Upward Flag Football and
Cheerleading is registering
participants for the fall season at
Fruit Cove Baptist Church. The
co-ed league is for children in first
through eighth grade (entering fall
2010); cheerleading is for children
in kindergarten through fifth
grade (fall 2010).
Flag football players are
grouped by grade levels and equal
playing time in a positive environ-
ment is offered to all. Football
evaluations, uniform sizing, prac-
tices and games will be at the Fruit
Cove Baptist ball field at the back
of the Fruit Cove Baptist Church
campus located at 501 State Road
13 (behind the church parking
lot). Jerseys, shorts, flags and belts
and other items are included in
the $70 fee; after July 26, the cost
is $90. Cheer top, skorts, pom
poms and megaphone are pro-
vided for cheerleaders. Orienta-
tion/Evaluation/Sizing (attend any
one event) will be held on Thurs-
day, August 5 (6:00 p.m. to 7:30

p.m.), Saturday, August 7 (time to
be determined) or Tuesday, August
10 (6:00 p.m. to 7:30 p.m.).
Cheerleading sizing will be at the
same times, in Building B. Have
your player wear a t-shirt, shorts
and tennis shoes (cleats are even
better for football).
Practices are early evenings,
usually Monday, Tuesday, or
Thursday, beginning September 7.
Games are usually on Saturdays,
from October 2 through Novem-
ber 20. Each team has a one-hour
practice per week and a one-hour
game per week.
Register and pay securely
online at www.fruitcove.com/min-
istries/sportslife.asp. Payments
by cash or check are also options;
scholarships are possible. You must
have your child registered, evalu-
ated and paid for by August 10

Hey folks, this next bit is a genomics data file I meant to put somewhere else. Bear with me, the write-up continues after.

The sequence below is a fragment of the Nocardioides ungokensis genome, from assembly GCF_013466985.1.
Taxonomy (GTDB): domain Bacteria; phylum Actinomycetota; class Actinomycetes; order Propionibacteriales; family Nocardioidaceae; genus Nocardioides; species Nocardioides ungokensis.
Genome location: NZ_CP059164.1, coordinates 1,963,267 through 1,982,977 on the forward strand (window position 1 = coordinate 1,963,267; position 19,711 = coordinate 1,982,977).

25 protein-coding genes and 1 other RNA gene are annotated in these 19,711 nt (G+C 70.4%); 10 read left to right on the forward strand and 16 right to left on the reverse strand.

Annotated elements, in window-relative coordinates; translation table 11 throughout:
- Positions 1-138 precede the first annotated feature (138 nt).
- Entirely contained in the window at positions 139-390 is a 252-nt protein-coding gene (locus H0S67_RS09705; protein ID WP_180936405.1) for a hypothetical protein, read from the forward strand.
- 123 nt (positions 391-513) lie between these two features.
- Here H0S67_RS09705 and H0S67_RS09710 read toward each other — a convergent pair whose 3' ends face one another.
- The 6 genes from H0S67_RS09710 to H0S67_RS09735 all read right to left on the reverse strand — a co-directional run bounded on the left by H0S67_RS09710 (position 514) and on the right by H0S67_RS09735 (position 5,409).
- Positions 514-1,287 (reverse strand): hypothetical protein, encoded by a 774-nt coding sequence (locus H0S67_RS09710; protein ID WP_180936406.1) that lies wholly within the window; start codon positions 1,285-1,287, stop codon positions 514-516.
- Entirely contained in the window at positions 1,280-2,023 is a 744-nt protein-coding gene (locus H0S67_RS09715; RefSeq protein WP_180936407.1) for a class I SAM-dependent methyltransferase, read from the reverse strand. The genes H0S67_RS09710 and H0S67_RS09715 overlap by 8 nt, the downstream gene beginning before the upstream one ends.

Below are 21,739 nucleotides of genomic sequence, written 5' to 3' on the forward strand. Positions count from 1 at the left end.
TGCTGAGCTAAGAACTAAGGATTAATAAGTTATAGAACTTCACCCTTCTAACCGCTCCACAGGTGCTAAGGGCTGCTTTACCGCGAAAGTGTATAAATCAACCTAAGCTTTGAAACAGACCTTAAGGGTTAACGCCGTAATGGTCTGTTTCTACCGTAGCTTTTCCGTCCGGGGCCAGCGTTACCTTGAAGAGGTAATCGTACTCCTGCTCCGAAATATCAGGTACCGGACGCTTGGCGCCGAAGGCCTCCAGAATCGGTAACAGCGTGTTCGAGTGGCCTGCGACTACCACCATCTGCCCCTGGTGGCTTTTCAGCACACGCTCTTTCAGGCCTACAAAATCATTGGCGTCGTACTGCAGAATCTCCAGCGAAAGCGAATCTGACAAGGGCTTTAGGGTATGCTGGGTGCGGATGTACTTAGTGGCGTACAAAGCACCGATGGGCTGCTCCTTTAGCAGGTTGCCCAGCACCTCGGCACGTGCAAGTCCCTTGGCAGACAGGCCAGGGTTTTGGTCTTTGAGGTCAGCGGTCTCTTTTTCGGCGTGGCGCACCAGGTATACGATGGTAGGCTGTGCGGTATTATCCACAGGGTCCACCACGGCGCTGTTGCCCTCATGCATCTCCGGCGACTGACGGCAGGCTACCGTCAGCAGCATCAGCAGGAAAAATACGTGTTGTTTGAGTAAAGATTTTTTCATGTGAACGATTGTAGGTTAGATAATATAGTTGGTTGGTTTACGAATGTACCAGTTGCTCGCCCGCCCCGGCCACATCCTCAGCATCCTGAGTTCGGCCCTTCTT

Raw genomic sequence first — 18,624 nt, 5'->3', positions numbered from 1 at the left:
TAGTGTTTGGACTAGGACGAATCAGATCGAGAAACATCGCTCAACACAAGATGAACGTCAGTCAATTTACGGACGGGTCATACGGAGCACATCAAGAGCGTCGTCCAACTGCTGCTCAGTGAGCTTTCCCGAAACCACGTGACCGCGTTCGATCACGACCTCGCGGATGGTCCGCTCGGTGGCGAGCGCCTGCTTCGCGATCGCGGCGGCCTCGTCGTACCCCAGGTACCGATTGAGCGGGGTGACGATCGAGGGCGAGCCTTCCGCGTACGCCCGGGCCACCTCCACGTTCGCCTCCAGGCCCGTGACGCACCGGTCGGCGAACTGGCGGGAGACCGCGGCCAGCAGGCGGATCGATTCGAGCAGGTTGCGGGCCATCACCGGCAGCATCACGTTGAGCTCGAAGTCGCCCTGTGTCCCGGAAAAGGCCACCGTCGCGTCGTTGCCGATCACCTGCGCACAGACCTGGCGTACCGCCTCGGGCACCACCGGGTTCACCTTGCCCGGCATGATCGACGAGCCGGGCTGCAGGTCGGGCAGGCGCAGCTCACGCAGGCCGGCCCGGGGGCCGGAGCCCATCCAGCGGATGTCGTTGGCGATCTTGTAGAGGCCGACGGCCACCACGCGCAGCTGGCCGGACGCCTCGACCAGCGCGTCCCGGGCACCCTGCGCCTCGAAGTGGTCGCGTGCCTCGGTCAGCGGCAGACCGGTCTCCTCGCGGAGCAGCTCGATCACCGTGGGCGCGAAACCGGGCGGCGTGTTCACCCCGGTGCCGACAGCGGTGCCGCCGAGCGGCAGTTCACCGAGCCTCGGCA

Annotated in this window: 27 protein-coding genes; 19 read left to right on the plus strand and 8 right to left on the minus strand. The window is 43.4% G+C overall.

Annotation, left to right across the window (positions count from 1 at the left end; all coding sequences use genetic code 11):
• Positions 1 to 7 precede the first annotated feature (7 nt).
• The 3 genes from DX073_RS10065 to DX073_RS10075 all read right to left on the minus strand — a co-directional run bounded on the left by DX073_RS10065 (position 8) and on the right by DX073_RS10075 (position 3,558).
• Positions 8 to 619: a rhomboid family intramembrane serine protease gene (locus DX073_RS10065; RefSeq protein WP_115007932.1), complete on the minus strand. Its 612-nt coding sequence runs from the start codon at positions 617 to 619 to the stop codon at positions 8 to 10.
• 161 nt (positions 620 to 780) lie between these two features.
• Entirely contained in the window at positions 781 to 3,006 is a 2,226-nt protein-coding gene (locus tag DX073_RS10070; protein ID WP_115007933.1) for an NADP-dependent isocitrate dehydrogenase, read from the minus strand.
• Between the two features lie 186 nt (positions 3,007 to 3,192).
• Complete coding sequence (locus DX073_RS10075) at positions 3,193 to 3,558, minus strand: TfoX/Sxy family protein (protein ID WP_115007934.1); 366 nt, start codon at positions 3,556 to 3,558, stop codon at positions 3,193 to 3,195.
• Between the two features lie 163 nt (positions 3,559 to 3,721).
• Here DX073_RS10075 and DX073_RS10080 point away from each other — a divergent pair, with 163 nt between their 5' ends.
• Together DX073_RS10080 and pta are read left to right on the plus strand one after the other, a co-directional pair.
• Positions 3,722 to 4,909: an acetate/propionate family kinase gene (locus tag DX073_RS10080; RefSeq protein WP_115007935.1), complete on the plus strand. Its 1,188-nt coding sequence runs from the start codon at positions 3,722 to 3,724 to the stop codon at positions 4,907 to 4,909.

to secure a spot on a team. Please
contact Lisa Sheffield at 287-0996
or email lsheffield@fruitcove.com
with any questions.

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Become the jolly green giant in
your neighborhood
By Contributing Writer Bob Hardie, General Manager,
Air Engineers Service Experts

Relax! No one's asking you to
fill the shoes of a mythical giant,
but your neighbors here on the
big blue planet are asking that
you make an effort to reduce the
size of your carbon footprint.
It's not as difficult as you might
think. There are a lot of little
things you can do to become a
towering figure in your green-
minded community and the first
big step is posting this short list
of energy-saving tips for everyone
to see.
Tip #1: Replace all of your
incandescent bulbs with compact
florescent bulbs. Believe it or
not, this simple act can save you
somewhere in the neighborhood
of $2,000 over the life of the bulb
($56/per bulb). Speaking of light,
this should shed some on a raging
debate: What's more reprehen-
sible-leaving the lights on in a
room that's unoccupied or switch-
ing them on and off every time
you enter or leave a room? As a
general rule of thumb-albeit a
green one-you should turn off
the lights if you're going to be
away more than 15 minutes.
Tip # 2: Turn off appliances
and electronics not in use. Seems
obvious enough, but there's
a catch. Off doesn't necessar-
ily mean it's off. As long as it's
plugged directly into a wall out-
let, it continues to draw energy.
In fact, 75 percent of the energy
consumed by these products takes
place when they're not in use. So
use a power strip and make liberal
use of the on/off switch. Keep
in mind that a laptop computer
is more energy-efficient than a
desktop and a screen saver isn't an
energy saver.

Tip # 3: Lower the thermo-
stat on your hot water heater.
Some units arrive from the
factory with high temperature
settings. Lowering them as little
as 10F can reduce your energy
bill by 3 percent to 5 percent.
Properly insulating your hot
water tank and pipes can raise the
water temperature as much as 4F
and result in additional savings.
Draining a quart of water from
your tank every three months will
also remove the sediment that
obstructs the transfer of heat and
overall efficiency.
Tip # 4: Landscape your